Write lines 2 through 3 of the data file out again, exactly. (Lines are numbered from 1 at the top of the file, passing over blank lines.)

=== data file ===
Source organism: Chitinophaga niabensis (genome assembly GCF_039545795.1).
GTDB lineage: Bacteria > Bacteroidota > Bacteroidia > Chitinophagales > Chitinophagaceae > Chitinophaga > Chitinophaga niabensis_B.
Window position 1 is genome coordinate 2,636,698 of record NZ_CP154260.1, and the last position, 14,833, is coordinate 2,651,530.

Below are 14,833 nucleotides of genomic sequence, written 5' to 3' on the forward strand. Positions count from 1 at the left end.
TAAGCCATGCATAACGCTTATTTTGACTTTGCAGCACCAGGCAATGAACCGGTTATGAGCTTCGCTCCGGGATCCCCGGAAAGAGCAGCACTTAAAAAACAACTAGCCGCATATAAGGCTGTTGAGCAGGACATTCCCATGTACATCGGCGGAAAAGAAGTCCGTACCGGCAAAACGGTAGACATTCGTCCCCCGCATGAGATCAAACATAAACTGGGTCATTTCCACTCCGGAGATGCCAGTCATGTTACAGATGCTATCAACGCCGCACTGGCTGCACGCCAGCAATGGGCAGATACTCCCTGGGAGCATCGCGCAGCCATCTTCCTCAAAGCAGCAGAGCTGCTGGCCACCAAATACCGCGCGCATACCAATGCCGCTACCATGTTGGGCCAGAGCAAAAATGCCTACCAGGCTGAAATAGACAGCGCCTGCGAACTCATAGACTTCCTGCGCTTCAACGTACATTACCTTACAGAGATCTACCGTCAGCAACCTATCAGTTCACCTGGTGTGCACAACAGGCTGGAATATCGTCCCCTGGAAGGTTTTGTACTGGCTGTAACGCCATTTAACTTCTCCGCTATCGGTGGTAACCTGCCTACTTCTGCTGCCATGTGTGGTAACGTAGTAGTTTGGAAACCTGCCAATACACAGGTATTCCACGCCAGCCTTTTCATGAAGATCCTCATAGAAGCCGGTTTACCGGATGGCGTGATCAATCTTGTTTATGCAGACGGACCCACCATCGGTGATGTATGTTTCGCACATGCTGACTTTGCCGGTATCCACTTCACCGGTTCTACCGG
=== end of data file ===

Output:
GTDB lineage: Bacteria > Bacteroidota > Bacteroidia > Chitinophagales > Chitinophagaceae > Chitinophaga > Chitinophaga niabensis_B.
Window position 1 is genome coordinate 2,636,698 of record NZ_CP154260.1, and the last position, 14,833, is coordinate 2,651,530.